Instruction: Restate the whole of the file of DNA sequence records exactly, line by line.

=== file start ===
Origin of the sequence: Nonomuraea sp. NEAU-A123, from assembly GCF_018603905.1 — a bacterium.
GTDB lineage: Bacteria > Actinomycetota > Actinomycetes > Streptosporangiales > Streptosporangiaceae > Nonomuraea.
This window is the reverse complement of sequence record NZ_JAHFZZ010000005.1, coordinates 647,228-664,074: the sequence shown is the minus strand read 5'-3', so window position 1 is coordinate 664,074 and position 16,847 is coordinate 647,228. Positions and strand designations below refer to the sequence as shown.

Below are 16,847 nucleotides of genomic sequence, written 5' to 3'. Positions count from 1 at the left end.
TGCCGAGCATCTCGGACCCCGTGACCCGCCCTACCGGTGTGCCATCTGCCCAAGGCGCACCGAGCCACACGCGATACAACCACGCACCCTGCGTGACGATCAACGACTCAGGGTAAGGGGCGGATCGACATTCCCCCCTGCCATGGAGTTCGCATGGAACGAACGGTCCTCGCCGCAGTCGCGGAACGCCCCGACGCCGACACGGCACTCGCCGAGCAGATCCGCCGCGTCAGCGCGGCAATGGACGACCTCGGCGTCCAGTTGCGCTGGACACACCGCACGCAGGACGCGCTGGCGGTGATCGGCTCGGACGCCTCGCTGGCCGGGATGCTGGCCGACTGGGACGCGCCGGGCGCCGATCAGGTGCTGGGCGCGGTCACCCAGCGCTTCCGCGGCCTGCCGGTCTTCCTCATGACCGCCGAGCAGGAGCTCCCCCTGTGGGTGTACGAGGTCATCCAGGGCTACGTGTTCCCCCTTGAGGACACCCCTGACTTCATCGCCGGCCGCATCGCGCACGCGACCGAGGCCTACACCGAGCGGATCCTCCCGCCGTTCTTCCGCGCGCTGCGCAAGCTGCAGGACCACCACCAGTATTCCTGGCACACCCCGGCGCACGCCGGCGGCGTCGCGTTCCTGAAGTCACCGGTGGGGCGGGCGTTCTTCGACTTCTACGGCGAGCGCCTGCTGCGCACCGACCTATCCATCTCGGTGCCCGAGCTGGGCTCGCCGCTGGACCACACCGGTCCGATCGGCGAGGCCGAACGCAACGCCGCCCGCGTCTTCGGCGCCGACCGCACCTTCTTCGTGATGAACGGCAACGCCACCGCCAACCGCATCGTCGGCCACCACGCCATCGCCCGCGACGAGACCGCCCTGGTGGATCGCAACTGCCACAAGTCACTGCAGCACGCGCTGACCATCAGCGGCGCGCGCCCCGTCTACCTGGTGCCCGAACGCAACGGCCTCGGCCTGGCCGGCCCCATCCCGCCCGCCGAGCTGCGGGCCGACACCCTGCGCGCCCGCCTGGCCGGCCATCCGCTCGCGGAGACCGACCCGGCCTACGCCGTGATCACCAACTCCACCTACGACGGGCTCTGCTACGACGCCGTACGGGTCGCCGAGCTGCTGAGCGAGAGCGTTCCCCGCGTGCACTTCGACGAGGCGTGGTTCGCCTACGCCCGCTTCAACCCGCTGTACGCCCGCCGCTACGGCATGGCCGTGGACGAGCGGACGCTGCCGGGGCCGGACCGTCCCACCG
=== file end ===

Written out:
Origin of the sequence: Nonomuraea sp. NEAU-A123, from assembly GCF_018603905.1 — a bacterium.
GTDB lineage: Bacteria > Actinomycetota > Actinomycetes > Streptosporangiales > Streptosporangiaceae > Nonomuraea.
This window is the reverse complement of sequence record NZ_JAHFZZ010000005.1, coordinates 647,228-664,074: the sequence shown is the minus strand read 5'-3', so window position 1 is coordinate 664,074 and position 16,847 is coordinate 647,228. Positions and strand designations below refer to the sequence as shown.

Below are 16,847 nucleotides of genomic sequence, written 5' to 3'. Positions count from 1 at the left end.
TGCCGAGCATCTCGGACCCCGTGACCCGCCCTACCGGTGTGCCATCTGCCCAAGGCGCACCGAGCCACACGCGATACAACCACGCACCCTGCGTGACGATCAACGACTCAGGGTAAGGGGCGGATCGACATTCCCCCCTGCCATGGAGTTCGCATGGAACGAACGGTCCTCGCCGCAGTCGCGGAACGCCCCGACGCCGACACGGCACTCGCCGAGCAGATCCGCCGCGTCAGCGCGGCAATGGACGACCTCGGCGTCCAGTTGCGCTGGACACACCGCACGCAGGACGCGCTGGCGGTGATCGGCTCGGACGCCTCGCTGGCCGGGATGCTGGCCGACTGGGACGCGCCGGGCGCCGATCAGGTGCTGGGCGCGGTCACCCAGCGCTTCCGCGGCCTGCCGGTCTTCCTCATGACCGCCGAGCAGGAGCTCCCCCTGTGGGTGTACGAGGTCATCCAGGGCTACGTGTTCCCCCTTGAGGACACCCCTGACTTCATCGCCGGCCGCATCGCGCACGCGACCGAGGCCTACACCGAGCGGATCCTCCCGCCGTTCTTCCGCGCGCTGCGCAAGCTGCAGGACCACCACCAGTATTCCTGGCACACCCCGGCGCACGCCGGCGGCGTCGCGTTCCTGAAGTCACCGGTGGGGCGGGCGTTCTTCGACTTCTACGGCGAGCGCCTGCTGCGCACCGACCTATCCATCTCGGTGCCCGAGCTGGGCTCGCCGCTGGACCACACCGGTCCGATCGGCGAGGCCGAACGCAACGCCGCCCGCGTCTTCGGCGCCGACCGCACCTTCTTCGTGATGAACGGCAACGCCACCGCCAACCGCATCGTCGGCCACCACGCCATCGCCCGCGACGAGACCGCCCTGGTGGATCGCAACTGCCACAAGTCACTGCAGCACGCGCTGACCATCAGCGGCGCGCGCCCCGTCTACCTGGTGCCCGAACGCAACGGCCTCGGCCTGGCCGGCCCCATCCCGCCCGCCGAGCTGCGGGCCGACACCCTGCGCGCCCGCCTGGCCGGCCATCCGCTCGCGGAGACCGACCCGGCCTACGCCGTGATCACCAACTCCACCTACGACGGGCTCTGCTACGACGCCGTACGGGTCGCCGAGCTGCTGAGCGAGAGCGTTCCCCGCGTGCACTTCGACGAGGCGTGGTTCGCCTACGCCCGCTTCAACCCGCTGTACGCCCGCCGCTACGGCATGGCCGTGGACGAGCGGACGCTGCCGGGGCCGGACCGTCCCACCG